UK oil and gas companies need to do more if they are to meet an official target of halving their emissions from fossil fuel extraction by the end of the decade, the North Sea regulator has warned.
The North Sea Transition Authority (NSTA) said it would set out proposals to help give fossil fuel companies a greater focus on their climate pledges amid concerns the targets would be missed without further action.
The firms promised to slash the emissions caused during the production of oil and gas as part of a deal struck with government in 2021 to secure billions of pounds in state help for the sector.
This year the government granted more than 100 new North Sea exploration licences and gave the green light to develop the huge Rosebank oilfield.
The NSTA warning is the latest to cast doubt on the UK meeting its legally binding climate targets given government announcements of plans to delay the ban on combustion engines in new vehicles and the phaseout of gas boilers, and to water down home energy efficiency standards.
The watchdog’s proposals will form part of an industry consultation to “encourage oil and gas operators to take action today”. The industry is under pressure to reduce emissions from oil and gas production, which accounts for about 3% of total UK greenhouse gas emissions.
Last month, a NSTA report found the industry was on track to meet the interim emission reduction targets of 10% by 2025, and 25% by 2027, compared with 2018, but added that “bold measures” would be required to halve emissions by 2030.
“Significant progress has been made, but there is more work to be done and the NSTA estimates that without further initiatives, the 2030 emissions reduction target agreed between government and industry as part of the North Sea transition deal may be missed,” the regulator said this week.
The government’s transition deal earmarked more than £8bn in public funds to support the industry as it prepared to play a role in the UK’s ambition to develop carbon capture technology and hydrogen production. In exchange, the industry promised to cut its emissions and use UK-made components for 50% of their decarbonisation projects.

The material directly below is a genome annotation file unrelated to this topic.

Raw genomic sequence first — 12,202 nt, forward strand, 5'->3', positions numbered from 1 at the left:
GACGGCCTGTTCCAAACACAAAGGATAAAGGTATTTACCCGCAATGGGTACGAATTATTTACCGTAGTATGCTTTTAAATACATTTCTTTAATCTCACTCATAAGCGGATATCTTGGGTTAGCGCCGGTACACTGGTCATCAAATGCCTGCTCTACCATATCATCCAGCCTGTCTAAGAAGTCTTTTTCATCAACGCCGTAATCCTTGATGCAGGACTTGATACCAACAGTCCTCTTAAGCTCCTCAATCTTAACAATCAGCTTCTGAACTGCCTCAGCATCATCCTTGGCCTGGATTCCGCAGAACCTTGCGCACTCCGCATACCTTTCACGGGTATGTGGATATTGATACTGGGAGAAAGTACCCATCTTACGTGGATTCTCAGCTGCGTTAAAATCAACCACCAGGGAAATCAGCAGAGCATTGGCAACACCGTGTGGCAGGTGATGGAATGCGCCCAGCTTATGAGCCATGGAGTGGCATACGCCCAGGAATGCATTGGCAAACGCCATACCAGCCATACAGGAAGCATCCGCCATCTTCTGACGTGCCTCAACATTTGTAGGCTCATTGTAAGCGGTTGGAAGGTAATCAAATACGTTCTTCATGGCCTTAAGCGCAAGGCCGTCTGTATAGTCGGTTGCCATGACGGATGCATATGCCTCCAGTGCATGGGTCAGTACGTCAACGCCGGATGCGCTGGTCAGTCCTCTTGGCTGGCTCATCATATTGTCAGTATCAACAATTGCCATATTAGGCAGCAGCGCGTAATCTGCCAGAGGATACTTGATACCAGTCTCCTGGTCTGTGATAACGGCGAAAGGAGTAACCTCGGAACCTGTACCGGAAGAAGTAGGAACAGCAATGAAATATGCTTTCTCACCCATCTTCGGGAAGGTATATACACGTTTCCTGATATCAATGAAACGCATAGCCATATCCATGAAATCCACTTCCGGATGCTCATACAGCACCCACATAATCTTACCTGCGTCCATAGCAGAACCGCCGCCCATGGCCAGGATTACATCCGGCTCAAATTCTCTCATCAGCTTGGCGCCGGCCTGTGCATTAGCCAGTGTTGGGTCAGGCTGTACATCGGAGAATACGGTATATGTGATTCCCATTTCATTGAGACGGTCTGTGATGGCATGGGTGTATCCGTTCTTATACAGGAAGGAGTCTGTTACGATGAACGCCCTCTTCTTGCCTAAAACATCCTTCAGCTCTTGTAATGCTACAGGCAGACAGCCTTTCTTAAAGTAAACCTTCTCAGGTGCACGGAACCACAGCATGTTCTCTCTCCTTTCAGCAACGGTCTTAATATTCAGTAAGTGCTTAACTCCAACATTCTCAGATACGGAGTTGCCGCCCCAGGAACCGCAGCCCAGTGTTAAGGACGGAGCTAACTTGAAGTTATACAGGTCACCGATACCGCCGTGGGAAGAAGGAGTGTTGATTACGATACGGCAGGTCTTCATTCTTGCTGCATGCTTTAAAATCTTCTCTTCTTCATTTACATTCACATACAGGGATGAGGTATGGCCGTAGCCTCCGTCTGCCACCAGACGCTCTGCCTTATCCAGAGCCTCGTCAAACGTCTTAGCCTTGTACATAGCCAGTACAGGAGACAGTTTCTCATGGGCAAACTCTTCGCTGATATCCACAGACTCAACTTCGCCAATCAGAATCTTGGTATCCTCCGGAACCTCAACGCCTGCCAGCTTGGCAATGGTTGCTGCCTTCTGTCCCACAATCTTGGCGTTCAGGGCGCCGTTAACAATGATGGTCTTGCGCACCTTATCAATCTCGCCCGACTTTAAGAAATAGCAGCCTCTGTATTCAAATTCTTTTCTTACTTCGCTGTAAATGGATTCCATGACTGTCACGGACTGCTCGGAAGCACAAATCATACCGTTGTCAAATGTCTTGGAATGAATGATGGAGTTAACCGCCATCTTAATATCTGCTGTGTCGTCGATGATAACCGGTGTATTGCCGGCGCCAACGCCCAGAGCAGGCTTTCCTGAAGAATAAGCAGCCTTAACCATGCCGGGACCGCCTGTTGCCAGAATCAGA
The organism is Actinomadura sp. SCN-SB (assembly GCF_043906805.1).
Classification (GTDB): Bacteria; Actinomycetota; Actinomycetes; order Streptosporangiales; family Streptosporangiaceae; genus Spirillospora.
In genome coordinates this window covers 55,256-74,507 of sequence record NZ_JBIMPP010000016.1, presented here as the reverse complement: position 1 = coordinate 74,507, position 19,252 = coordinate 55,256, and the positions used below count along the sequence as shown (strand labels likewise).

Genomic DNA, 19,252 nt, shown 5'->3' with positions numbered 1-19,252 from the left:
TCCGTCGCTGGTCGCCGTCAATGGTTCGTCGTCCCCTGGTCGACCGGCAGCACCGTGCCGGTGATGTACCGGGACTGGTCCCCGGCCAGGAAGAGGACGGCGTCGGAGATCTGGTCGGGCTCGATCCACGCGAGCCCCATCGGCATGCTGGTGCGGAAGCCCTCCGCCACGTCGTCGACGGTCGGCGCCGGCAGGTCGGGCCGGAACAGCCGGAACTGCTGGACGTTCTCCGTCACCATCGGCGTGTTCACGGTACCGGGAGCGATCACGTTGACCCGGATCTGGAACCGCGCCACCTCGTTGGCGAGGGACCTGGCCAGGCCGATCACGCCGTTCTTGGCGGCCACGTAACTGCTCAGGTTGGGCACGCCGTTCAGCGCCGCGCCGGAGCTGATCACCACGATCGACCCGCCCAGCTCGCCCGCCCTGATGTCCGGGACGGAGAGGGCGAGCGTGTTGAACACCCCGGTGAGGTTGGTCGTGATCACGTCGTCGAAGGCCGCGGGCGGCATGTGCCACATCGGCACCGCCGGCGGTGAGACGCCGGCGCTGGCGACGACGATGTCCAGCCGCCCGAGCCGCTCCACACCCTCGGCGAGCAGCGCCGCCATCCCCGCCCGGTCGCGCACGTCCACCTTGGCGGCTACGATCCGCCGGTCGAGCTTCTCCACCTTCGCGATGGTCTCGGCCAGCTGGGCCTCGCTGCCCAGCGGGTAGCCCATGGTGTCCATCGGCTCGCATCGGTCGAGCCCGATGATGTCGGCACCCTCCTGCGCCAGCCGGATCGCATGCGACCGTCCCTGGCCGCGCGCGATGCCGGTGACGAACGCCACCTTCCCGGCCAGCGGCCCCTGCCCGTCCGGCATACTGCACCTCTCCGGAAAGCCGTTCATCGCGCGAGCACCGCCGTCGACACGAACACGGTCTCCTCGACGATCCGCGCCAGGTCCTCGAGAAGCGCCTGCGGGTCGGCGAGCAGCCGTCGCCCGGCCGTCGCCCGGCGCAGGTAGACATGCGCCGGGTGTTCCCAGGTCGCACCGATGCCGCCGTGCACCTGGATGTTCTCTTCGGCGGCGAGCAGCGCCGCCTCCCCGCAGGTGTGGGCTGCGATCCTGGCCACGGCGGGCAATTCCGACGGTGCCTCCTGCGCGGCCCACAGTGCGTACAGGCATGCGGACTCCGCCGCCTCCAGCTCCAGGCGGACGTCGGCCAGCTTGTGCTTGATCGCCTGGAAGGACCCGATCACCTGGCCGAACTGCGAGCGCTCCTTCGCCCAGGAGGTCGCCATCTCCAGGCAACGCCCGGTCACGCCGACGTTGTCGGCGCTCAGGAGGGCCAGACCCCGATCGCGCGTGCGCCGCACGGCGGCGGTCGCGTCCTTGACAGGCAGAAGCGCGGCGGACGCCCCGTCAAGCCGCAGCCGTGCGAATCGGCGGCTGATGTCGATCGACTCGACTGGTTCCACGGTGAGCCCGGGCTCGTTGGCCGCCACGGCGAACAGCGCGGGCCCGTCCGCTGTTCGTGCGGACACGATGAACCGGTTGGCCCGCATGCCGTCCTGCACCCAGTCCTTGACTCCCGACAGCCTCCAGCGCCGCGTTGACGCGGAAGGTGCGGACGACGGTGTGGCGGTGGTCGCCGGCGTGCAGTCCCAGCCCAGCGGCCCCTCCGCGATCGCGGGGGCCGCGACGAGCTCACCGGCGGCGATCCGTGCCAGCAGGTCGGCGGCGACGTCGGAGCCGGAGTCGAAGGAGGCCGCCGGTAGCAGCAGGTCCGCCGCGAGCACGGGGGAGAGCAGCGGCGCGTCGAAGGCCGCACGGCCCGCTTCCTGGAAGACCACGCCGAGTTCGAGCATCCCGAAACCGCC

The NSTA said the industry risked losing its “ongoing social licence to operate”, which allowed companies to keep drilling for oil and gas even while the UK moved away from fossil fuels, unless it could meet its longer term climate targets.
Philip Evans, a climate campaigner for Greenpeace UK, said the industry’s operational emissions were “the mere tip of the iceberg” compared with those produced by using fossil fuels, which accounted for more than 80% of the total emissions from drilling, extracting and burning oil and gas.
“This is why [Rishi] Sunak’s plan to ‘max out’ North Sea reserves is a grave mistake,” Evans said.
“The government’s deliberate disregard for the majority of the emissions from these climate-wrecking projects is completely reckless and the reason we’re fighting them in two separate court cases.
“And, unless it revokes the recently approved licence for Rosebank, we’re likely to be back for a third.”
A government spokesperson said: “Through our landmark North Sea transition deal agreed between the UK government and industry, we are backing the decarbonisation of the oil and gas sector while supporting tens of thousands of jobs across Scotland and the wider UK.
“While our plans to power up Britain include significant investment in new renewable and nuclear projects, the transition to non-fossil forms of energy cannot happen overnight and, even when we’re net zero, we will still need some oil and gas, as recognised by the independent Climate Change Committee.”